Cultural appropriation[edit]

Native American cultural representatives and activists have expressed offense at what they deem the cultural appropriation of wearing and displaying of such headdresses, and other "indigenous traditional arts and sacred objects" by those who have not earned them, especially by non-Natives as fashion or costume.[4][5][9][10][11][12][13] The controversy is part of a wider effort by Native American activists to highlight what they view as the ongoing cultural genocide against indigenous peoples in the United States and Canada.[14] The trend of musicians and festival-goers wearing warbonnets, in particular, has led to criticism by Native Americans, apologies by non-Natives, and the banning of the sale or wearing of them as costumes by several music festivals.[5][13][15][16][17][18]

To explain Native peoples' discomfort with non-Indians wearing headdresses, for example, it is necessary to go back to the indigenous perspective and evaluate what the headdress means specifically to the various tribes, Crow and Lakota to name two, that make and use them. Without such context, it's impossible for non-Indians in contemporary settings to grasp the offense and harm that indigenous people feel when sacred objects and imagery are co-opted, commercialized, and commodified for non-Indians' benefit.[19]

See also[edit]



  1. ^ Life of George Bent: Written From His Letters, by George E. Hyde, edited by Savoie Lottinville, University of Oklahoma Press (1968), hardcover, 390 pages; trade paperback, 280 pages (March 1983), pp 214, 216, 239, 307. ISBN 0-8061-1577-7, ISBN 978-0-8061-1577-1.
  2. ^ a b The Battle of Beecher Island and the Indian War of 1867–1869, by John H. Monnett, University Press of Colorado (1992), pages 46 to 48. ISBN 0-87081-347-1.
  3. ^ a b Behind First Nations headdresses: What you should know
  4. ^ a b Houska, Tara. "'I Didn't Know' Doesn't Cut It Anymore". Indian Country Today Media Network. Archived from the original on July 6, 2017. Retrieved April 20, 2015. On imitation Native headdresses as "the embodiment of cultural appropriation ... donning a highly sacred piece of Native culture like a fashion accessory
  5. ^ a b c Keene, Adrienne (April 27, 2010) "But Why Can’t I Wear a Hipster Headdress? Archived May 13, 2016, at the Wayback Machine" at Native Appropriations – Examining Representations of Indigenous Peoples.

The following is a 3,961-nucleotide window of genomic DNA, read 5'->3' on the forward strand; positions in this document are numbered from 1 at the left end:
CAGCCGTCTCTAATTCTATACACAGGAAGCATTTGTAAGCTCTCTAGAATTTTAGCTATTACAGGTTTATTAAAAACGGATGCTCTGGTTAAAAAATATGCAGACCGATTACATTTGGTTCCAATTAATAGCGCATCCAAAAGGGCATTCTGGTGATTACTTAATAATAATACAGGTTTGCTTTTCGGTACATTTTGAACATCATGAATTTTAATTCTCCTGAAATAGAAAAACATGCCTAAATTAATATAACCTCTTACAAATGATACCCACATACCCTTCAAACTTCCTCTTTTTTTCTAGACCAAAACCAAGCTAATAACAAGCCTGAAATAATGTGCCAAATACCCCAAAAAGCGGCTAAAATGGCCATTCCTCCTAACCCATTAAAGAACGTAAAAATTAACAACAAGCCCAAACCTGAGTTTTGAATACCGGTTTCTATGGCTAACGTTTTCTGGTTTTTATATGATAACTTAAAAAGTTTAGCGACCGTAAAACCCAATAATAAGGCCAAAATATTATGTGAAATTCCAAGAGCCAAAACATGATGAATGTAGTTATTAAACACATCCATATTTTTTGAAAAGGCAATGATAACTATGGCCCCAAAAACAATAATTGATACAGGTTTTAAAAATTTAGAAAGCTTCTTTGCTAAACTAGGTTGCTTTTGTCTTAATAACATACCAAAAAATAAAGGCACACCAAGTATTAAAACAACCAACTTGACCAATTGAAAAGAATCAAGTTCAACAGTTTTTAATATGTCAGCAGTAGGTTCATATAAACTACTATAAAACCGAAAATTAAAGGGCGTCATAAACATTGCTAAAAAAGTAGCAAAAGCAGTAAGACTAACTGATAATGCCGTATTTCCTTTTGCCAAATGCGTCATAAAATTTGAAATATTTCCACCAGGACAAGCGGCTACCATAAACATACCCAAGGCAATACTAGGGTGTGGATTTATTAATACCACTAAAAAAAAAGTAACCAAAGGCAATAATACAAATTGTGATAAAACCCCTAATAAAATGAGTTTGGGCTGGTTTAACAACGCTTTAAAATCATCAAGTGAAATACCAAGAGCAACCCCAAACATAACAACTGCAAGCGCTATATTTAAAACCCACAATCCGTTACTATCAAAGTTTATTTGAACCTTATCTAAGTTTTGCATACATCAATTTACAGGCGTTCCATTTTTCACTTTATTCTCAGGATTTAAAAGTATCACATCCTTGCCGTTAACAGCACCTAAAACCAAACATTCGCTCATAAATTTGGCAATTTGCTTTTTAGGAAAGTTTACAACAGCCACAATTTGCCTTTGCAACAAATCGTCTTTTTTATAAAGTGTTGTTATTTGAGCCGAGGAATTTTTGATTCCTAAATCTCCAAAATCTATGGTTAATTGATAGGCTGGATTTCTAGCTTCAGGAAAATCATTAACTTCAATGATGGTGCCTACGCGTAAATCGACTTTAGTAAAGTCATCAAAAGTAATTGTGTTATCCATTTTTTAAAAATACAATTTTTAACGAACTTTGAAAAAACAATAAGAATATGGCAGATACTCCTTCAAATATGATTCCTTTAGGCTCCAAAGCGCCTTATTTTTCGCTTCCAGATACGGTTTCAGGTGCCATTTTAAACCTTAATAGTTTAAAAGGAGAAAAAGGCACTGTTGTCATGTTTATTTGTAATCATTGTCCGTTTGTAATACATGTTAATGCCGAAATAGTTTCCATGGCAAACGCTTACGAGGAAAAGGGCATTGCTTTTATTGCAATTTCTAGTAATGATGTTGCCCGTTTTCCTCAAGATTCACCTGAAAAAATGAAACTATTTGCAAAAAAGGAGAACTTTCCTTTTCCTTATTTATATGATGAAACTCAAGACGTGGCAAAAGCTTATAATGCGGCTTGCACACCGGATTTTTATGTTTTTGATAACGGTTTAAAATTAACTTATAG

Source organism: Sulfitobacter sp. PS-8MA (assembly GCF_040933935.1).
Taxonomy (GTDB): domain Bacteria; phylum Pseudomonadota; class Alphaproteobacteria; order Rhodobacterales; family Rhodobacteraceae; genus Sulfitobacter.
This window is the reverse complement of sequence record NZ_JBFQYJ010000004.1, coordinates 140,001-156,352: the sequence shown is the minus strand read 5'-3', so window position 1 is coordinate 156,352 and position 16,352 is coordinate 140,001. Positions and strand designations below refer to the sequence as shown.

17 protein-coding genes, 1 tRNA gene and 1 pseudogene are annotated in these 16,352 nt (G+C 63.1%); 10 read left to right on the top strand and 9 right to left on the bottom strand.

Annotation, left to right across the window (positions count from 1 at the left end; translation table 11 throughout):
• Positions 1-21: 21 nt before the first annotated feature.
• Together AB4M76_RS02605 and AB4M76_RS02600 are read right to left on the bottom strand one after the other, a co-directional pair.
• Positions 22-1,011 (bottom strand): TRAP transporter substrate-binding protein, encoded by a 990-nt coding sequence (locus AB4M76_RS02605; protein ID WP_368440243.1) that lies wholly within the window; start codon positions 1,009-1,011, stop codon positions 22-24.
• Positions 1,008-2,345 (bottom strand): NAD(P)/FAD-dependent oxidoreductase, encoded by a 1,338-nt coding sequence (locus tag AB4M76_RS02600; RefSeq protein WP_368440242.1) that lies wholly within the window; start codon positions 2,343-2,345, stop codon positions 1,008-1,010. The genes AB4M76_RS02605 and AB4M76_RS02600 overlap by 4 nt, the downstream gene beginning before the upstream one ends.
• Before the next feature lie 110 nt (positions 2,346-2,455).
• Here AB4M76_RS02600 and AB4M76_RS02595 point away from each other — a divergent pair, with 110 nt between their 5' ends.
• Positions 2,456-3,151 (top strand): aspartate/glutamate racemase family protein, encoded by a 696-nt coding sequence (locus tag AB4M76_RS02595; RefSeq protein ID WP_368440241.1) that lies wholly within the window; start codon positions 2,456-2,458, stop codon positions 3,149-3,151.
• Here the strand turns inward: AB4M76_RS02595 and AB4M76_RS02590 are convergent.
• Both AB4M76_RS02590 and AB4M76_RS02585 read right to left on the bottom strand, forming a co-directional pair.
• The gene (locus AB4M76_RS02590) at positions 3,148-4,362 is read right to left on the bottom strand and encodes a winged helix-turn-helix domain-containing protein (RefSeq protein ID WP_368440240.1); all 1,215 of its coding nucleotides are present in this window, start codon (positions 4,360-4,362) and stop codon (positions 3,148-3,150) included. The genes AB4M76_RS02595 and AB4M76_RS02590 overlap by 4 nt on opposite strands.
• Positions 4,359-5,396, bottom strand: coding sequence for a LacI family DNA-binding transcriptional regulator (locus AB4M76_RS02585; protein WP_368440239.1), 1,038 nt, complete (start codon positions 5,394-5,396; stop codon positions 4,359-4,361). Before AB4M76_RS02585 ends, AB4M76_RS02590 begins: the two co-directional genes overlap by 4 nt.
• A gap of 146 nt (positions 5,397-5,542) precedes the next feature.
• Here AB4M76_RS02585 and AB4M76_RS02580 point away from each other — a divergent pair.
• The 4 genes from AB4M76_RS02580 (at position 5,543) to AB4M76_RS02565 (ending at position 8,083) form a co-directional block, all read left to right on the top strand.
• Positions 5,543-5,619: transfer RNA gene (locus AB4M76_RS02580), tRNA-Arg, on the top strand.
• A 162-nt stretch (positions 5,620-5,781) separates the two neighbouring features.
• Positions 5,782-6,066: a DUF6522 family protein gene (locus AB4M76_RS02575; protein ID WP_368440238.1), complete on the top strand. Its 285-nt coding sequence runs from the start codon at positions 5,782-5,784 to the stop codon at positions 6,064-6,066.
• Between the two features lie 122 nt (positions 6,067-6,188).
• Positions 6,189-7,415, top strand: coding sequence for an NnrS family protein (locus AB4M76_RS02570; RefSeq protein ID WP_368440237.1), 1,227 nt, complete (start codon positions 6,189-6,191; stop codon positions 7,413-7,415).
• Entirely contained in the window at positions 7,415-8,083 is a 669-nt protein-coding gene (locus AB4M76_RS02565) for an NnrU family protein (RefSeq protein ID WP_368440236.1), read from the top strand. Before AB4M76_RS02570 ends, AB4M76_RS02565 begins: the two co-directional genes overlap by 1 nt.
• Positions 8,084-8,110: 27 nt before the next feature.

6. ^ "Eagle Permits - Native American Feather Permit". www.fws.gov.
  7. ^ Grinnell, George Bird (2008). The Cheyenne Indians: Their History and Lifeways. World Wisdom, Inc. p. 209. ISBN 9781933316604.
  8. ^ Howard, James H. (1954). "Plains Indian Feathered Bonnets". Plains Anthropologist. 1 (2). Maney Publishing: 23–26. doi:10.1080/2052546.1954.11908159. ISSN 0032-0447. JSTOR 25666195.
  9. ^ "This means war: why the fashion headdress must be stopped". The Guardian. July 30, 2014.
  10. ^ "Ricky Martin Accused of Cultural AppropriationAfter Posting Headdress Photo". USA Today. Nov 29, 2018.
  11. ^ "Coachella Attendee Apologizes for Culturally Appropriating a Native American Headdress". Teen Vogue. April 27, 2017.
  13. ^ a b "ReMatriate was started earlier this year by women from the Yukon and northern B.C. in response to offensive runway fashion shows and “festival wear” appropriated from indigenous traditional arts and sacred objects and sold as commodities without permission." See "Northern-sparked 'ReMatriate' campaign takes on cultural appropriation". Northern Journal. May 4, 2015. Archived from the original on 2021-01-15. Retrieved 2016-10-08.
  14. ^ "Still experiencing a cultural genocide". BBC News. May 13, 2016.
  15. ^ "Pharrell Apologizes for Wearing Headdress on Magazine Cover". Rolling Stone. June 5, 2014. Retrieved 2015-11-09.
  16. ^ "No More War Bonnets at Glastonbury Music Festival". Lakota Law Project. October 17, 2014. Retrieved 2016-10-08.
  17. ^ Rota, Zack (29 July 2014). "Why Native Headdresses No Longer Belong at Music Festivals".
  18. ^ "Osheaga Issues Ban on Headdresses as Fashion Accessories". exclaim.ca.
  19. ^ Riley, Angela R.; Carpenter, Kristen A. (1 April 2016). "Owning Red: A Theory of Indian (Cultural) Appropriation". Texas Law Review. 94 (5): 915.


  • Hardin, Barry E. (2013). The Plains Warbonnet: Its Story and Construction. Book Publishing Company. ISBN 9781929572236.
  • Hirschfelder, Arlene; Molin, Paulette F.; Wakim, Yvonne; Dorris, Michael A. (1999). American Indian Stereotypes in the World of Children: A Reader and Bibliography. Scarecrow Press. ISBN 9781461656302.
  • Waldman, Carl (2014). Encyclopedia of Native American Tribes. Infobase Publishing. ISBN 9781438110103.